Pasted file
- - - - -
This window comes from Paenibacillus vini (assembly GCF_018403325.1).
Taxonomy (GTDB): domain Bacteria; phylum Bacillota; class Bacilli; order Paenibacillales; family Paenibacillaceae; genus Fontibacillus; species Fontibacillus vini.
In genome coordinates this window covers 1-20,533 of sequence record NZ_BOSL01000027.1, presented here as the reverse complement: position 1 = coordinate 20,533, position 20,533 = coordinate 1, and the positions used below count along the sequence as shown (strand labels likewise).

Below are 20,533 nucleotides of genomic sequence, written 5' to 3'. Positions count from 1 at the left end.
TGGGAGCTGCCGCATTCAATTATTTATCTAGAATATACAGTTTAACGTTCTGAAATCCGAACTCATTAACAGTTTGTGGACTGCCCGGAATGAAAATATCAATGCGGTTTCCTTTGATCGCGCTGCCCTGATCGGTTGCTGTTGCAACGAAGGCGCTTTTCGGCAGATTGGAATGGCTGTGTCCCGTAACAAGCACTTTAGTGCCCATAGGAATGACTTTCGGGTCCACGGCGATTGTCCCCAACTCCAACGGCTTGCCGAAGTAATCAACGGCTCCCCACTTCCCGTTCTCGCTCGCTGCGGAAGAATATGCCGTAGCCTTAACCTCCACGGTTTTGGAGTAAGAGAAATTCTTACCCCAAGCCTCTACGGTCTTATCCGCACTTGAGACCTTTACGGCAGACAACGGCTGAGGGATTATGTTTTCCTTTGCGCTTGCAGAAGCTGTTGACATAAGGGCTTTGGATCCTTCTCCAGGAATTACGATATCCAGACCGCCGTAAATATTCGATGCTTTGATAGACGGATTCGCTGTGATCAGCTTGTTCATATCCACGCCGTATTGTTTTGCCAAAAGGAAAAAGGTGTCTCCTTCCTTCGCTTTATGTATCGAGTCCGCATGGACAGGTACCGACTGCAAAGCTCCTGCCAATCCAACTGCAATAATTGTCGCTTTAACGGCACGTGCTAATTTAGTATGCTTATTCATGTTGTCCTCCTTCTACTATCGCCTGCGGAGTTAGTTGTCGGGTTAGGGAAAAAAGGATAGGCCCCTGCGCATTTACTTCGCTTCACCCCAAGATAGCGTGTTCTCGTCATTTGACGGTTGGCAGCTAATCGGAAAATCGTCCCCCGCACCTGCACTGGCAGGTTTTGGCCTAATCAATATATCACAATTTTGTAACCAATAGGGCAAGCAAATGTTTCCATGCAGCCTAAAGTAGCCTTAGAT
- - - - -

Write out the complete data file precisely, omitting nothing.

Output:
This window comes from Paenibacillus vini (assembly GCF_018403325.1).
Taxonomy (GTDB): domain Bacteria; phylum Bacillota; class Bacilli; order Paenibacillales; family Paenibacillaceae; genus Fontibacillus; species Fontibacillus vini.
In genome coordinates this window covers 1-20,533 of sequence record NZ_BOSL01000027.1, presented here as the reverse complement: position 1 = coordinate 20,533, position 20,533 = coordinate 1, and the positions used below count along the sequence as shown (strand labels likewise).

Below are 20,533 nucleotides of genomic sequence, written 5' to 3'. Positions count from 1 at the left end.
TGGGAGCTGCCGCATTCAATTATTTATCTAGAATATACAGTTTAACGTTCTGAAATCCGAACTCATTAACAGTTTGTGGACTGCCCGGAATGAAAATATCAATGCGGTTTCCTTTGATCGCGCTGCCCTGATCGGTTGCTGTTGCAACGAAGGCGCTTTTCGGCAGATTGGAATGGCTGTGTCCCGTAACAAGCACTTTAGTGCCCATAGGAATGACTTTCGGGTCCACGGCGATTGTCCCCAACTCCAACGGCTTGCCGAAGTAATCAACGGCTCCCCACTTCCCGTTCTCGCTCGCTGCGGAAGAATATGCCGTAGCCTTAACCTCCACGGTTTTGGAGTAAGAGAAATTCTTACCCCAAGCCTCTACGGTCTTATCCGCACTTGAGACCTTTACGGCAGACAACGGCTGAGGGATTATGTTTTCCTTTGCGCTTGCAGAAGCTGTTGACATAAGGGCTTTGGATCCTTCTCCAGGAATTACGATATCCAGACCGCCGTAAATATTCGATGCTTTGATAGACGGATTCGCTGTGATCAGCTTGTTCATATCCACGCCGTATTGTTTTGCCAAAAGGAAAAAGGTGTCTCCTTCCTTCGCTTTATGTATCGAGTCCGCATGGACAGGTACCGACTGCAAAGCTCCTGCCAATCCAACTGCAATAATTGTCGCTTTAACGGCACGTGCTAATTTAGTATGCTTATTCATGTTGTCCTCCTTCTACTATCGCCTGCGGAGTTAGTTGTCGGGTTAGGGAAAAAAGGATAGGCCCCTGCGCATTTACTTCGCTTCACCCCAAGATAGCGTGTTCTCGTCATTTGACGGTTGGCAGCTAATCGGAAAATCGTCCCCCGCACCTGCACTGGCAGGTTTTGGCCTAATCAATATATCACAATTTTGTAACCAATAGGGCAAGCAAATGTTTCCATGCAGCCTAAAGTAGCCTTAGAT